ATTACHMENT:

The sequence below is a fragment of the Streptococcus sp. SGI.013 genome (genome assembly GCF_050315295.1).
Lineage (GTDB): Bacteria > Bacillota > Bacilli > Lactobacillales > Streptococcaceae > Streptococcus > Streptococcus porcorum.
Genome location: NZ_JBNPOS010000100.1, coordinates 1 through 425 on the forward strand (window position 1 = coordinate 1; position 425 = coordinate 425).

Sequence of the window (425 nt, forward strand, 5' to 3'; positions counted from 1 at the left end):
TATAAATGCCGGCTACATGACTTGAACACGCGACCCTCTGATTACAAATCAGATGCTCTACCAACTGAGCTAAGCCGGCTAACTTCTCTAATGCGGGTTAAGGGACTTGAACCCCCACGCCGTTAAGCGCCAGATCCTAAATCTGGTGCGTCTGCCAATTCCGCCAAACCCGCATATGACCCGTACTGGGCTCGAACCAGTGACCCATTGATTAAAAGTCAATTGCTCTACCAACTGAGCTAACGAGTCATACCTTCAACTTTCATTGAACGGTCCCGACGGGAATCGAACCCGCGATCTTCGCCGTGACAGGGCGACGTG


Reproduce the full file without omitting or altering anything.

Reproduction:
The sequence below is a fragment of the Streptococcus sp. SGI.013 genome (genome assembly GCF_050315295.1).
Lineage (GTDB): Bacteria > Bacillota > Bacilli > Lactobacillales > Streptococcaceae > Streptococcus > Streptococcus porcorum.
Genome location: NZ_JBNPOS010000100.1, coordinates 1 through 425 on the forward strand (window position 1 = coordinate 1; position 425 = coordinate 425).

Sequence of the window (425 nt, forward strand, 5' to 3'; positions counted from 1 at the left end):
TATAAATGCCGGCTACATGACTTGAACACGCGACCCTCTGATTACAAATCAGATGCTCTACCAACTGAGCTAAGCCGGCTAACTTCTCTAATGCGGGTTAAGGGACTTGAACCCCCACGCCGTTAAGCGCCAGATCCTAAATCTGGTGCGTCTGCCAATTCCGCCAAACCCGCATATGACCCGTACTGGGCTCGAACCAGTGACCCATTGATTAAAAGTCAATTGCTCTACCAACTGAGCTAACGAGTCATACCTTCAACTTTCATTGAACGGTCCCGACGGGAATCGAACCCGCGATCTTCGCCGTGACAGGGCGACGTG